IJCRR - Vol 05 Issue 15 , August, 2013
Date of Publication: 17-Aug-2013
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INCISIONAL HERNIA REPAIR - A CLINICAL STUDY OF 30 PATIENTS
Author: Nikhil Nanjappa B. A., Alok Mohanty, S. Robinson Smile
Abstract:Background: Incisional hernia is defined as any abdominal wall gap with or without bulge in the area of a postoperative scar perceptible or palpable by clinical examination or imaging . Surgical management of incisional hernias has evolved over the last century, but consensus is lacking. Aims and objectives: This study aims to analyze the etiological factors of incisional hernia, modes of presentation, therapeutic modalities and the immediate postoperative complications. Materials and methods: The study is a prospective study conducted at a tertiary care teaching hospital for over 18 months. Thirty patients were studied and followed up for immediate post-operative complications. Observations and Results: Incisional hernia was found to occur more often in the 5th decade, females, and housewives, obese. The incidence was higher following gynecological operations, lower abdominal incisions, transverse incisions and when there was post-operative wound infection following the index surgery. Most patients noticed the incisional hernia only 1 to 3 years after the index surgery. A combination of mesh repair along with anatomical repair was carried out in 23 of the 30 patients, anatomical repair alone in 6 patients and one patient underwent laparoscopic mesh repair. Conclusion: Incisional hernias occur more often in females as they are more likely to undergo lower abdominal surgeries. Mesh repair was deemed superior to anatomical repair alone as post-operative complications were lesser. Placement of suction drain played an important role in reducing the likelihood of post-operative wound complications. There were no recurrences during our follow up period, albeit a longer follow up is required to draw definitive conclusions.
Keywords: Incisional hernia, ventral hernia, post operative hernia, mesh repair
Incisional hernia is defined as any abdominal wall gap with or without a bulge in the area of a postoperative scar perceptible or palpable by clinical examination or imaging . Incisional hernia is an iatrogenic hernia. Incisional hernia occurs in 5-11% of patients subjected to abdominal operations [2, 3]. Incisional hernias can occur early or late following the index surgery (the surgery done following which the hernia developed). If left unattended they can progress to massive sizes and cause discomfort to the patient. In some cases may even lead to strangulation of abdominal contents. Even worse may incarcerate, obstruct, perforate or can cause skin necrosis. An important factor in the etiology of incisional hernia is the type of suture used to close the wound. Other factors are associated with development of incisional hernia like increasing age, female sex, obesity, chest infections, type of suture material used, operative technique and most important wound infection . The treatment of incisional hernia has evolved over the years. Starting from the days of anatomical repair to darning to patching to mesh repair. Now with the advent of laparoscopic technique of hernia repair, the treatment armory for incisional hernia has gained yet another dimension. This study tries to assess the magnitude of the problem, analyze the various factors that lead to the development of incisional hernia. The study also aims to evolve a consensus regarding the best possible management options.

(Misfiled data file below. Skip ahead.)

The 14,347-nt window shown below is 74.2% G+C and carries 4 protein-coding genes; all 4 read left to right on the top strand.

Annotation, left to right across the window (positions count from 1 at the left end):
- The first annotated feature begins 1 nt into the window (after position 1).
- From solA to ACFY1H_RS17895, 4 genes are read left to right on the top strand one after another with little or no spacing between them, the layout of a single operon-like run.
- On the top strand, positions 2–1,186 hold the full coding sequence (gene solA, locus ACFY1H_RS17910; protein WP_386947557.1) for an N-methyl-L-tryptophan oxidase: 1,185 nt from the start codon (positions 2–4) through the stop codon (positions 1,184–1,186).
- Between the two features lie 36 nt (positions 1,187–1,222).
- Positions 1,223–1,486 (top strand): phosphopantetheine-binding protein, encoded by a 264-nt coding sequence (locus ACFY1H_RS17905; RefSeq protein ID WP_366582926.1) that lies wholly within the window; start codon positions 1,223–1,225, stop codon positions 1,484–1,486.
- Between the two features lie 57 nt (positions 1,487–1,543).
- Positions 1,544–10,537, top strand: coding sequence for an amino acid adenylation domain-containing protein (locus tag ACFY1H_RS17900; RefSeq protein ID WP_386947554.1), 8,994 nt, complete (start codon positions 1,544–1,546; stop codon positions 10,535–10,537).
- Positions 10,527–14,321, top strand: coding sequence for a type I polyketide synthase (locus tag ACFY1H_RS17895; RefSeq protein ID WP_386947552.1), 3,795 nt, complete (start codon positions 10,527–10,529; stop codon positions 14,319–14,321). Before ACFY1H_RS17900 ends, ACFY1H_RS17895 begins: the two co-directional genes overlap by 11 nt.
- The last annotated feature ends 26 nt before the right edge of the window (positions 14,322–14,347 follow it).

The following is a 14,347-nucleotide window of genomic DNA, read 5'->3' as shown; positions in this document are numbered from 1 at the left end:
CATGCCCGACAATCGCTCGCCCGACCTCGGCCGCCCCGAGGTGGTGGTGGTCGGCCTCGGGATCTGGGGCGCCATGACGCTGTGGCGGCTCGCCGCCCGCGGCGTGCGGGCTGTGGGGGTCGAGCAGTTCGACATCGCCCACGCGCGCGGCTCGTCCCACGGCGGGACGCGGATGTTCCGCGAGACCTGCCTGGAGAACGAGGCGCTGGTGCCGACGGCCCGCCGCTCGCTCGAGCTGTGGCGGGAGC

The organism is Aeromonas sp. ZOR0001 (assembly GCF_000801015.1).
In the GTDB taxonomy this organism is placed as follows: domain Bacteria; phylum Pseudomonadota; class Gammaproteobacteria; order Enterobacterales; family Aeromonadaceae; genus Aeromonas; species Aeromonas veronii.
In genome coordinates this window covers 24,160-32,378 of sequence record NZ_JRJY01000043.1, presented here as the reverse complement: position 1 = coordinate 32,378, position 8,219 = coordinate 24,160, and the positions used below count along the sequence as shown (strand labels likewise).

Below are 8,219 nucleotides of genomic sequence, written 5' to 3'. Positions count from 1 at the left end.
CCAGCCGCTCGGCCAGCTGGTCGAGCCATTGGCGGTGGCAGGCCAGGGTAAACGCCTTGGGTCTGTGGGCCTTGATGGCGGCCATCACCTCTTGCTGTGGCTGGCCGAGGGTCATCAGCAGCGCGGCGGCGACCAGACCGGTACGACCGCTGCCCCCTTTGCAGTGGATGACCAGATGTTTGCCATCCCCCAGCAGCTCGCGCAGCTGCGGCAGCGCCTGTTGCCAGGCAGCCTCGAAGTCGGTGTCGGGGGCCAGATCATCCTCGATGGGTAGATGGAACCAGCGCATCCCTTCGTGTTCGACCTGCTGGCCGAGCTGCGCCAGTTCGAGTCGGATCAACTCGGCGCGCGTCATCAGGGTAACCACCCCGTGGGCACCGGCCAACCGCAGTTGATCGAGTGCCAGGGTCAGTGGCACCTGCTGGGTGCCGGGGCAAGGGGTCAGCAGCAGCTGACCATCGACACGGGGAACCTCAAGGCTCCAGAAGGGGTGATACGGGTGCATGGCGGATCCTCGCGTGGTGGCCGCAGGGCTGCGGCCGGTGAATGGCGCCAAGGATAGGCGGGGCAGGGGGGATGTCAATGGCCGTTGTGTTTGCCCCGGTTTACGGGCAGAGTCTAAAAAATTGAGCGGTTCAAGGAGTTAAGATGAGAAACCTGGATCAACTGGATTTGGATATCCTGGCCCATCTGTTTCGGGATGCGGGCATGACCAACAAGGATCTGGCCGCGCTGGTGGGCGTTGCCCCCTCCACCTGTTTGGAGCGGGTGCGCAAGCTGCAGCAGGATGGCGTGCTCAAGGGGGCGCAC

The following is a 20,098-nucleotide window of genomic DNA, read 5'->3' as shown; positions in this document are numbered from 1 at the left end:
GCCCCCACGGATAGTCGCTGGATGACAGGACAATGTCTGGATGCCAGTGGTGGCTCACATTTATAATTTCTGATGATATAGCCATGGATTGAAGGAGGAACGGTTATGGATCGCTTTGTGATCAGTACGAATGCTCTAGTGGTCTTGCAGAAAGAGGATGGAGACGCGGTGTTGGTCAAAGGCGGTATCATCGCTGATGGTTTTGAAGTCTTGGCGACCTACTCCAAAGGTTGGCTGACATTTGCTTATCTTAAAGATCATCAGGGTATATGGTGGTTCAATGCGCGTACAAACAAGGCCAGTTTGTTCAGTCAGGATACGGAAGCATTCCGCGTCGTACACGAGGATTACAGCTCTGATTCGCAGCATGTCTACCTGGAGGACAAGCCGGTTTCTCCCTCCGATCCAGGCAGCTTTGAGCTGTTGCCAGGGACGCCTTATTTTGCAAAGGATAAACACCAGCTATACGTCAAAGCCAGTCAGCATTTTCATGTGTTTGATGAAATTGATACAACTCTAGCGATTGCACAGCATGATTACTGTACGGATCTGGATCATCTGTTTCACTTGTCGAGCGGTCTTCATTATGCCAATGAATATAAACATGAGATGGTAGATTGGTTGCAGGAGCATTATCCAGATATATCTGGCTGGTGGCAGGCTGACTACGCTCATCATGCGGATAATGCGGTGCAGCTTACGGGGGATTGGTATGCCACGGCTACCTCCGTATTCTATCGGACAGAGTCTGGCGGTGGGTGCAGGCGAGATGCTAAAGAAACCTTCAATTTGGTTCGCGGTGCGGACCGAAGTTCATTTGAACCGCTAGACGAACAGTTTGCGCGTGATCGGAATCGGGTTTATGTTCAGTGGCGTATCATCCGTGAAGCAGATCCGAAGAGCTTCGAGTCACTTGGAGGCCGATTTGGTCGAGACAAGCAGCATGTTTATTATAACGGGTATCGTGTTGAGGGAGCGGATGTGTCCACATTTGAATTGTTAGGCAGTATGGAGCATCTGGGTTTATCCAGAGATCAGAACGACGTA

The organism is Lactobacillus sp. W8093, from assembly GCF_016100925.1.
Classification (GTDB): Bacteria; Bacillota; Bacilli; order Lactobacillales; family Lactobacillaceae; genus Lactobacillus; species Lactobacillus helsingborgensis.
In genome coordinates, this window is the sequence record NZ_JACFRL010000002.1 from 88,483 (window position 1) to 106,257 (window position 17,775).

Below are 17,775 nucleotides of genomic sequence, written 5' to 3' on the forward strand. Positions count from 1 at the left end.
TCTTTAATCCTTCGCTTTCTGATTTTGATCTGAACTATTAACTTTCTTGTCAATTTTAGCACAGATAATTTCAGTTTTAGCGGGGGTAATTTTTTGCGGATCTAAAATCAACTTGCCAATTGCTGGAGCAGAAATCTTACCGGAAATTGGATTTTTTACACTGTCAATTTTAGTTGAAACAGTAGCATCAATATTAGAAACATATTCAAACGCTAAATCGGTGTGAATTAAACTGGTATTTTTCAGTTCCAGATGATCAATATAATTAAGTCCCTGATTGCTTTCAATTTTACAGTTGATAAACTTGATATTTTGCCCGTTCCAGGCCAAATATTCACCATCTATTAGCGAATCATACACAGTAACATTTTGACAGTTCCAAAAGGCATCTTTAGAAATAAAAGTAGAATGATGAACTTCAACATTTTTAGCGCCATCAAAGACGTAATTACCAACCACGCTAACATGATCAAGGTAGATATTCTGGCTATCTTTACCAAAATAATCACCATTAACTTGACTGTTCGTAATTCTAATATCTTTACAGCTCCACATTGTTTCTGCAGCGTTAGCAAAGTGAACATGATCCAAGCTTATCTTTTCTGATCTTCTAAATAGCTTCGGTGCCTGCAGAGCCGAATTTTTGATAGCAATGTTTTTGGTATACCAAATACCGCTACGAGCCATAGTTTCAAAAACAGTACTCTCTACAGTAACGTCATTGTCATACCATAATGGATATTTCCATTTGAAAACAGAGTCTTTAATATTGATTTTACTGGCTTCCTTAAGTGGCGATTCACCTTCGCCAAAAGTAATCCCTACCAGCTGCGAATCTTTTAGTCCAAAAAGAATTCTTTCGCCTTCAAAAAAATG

AIMS AND OBJECTIVES
This study aims to analyze the etiological factors of incisional hernia, identify and ascertain various modes of presentation, to study therapeutic modalities (anatomical repair and meshplasty) and the immediate postoperative complications.
MATERIAL AND METHODS
The study is a prospective study carried at Mahatma Gandhi Medical College and Research Institute, Puducherry, between, October 2010 and March 2012. A total number of 30 cases were studied and the follow up period varied from 2 months to 4 months. All patients with incisional hernias during the study period who underwent surgical treatment were included in the study. Those with other abdominal wall hernias and aged above 70 years were excluded. A detailed history and thorough clinical examination was carried out in all patients. All patients underwent routine blood and radiology investigations to obtain fitness for surgery. Ultrasound abdomen was done for all patients to determine the size of the hernia defect. All patients underwent either anatomical repair alone or mesh repair based on the size of defect. Patients who underwent mesh repair had a suction drain left in situ. Patients were followed up for immediate post-operative complications. Data was tabulated and analyzed for statistical significance using univariate and multivariate analysis.
OBSERVATIONS AND RESULTS